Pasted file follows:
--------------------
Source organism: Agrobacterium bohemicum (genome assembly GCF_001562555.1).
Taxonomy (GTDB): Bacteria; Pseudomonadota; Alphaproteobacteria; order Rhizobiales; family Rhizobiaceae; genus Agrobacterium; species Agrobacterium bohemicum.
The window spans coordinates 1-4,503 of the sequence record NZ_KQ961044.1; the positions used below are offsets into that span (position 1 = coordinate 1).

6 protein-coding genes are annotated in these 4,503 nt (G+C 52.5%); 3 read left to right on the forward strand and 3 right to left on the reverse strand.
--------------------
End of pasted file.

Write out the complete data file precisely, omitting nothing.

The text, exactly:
Source organism: Agrobacterium bohemicum (genome assembly GCF_001562555.1).
Taxonomy (GTDB): Bacteria; Pseudomonadota; Alphaproteobacteria; order Rhizobiales; family Rhizobiaceae; genus Agrobacterium; species Agrobacterium bohemicum.
The window spans coordinates 1-4,503 of the sequence record NZ_KQ961044.1; the positions used below are offsets into that span (position 1 = coordinate 1).

6 protein-coding genes are annotated in these 4,503 nt (G+C 52.5%); 3 read left to right on the forward strand and 3 right to left on the reverse strand.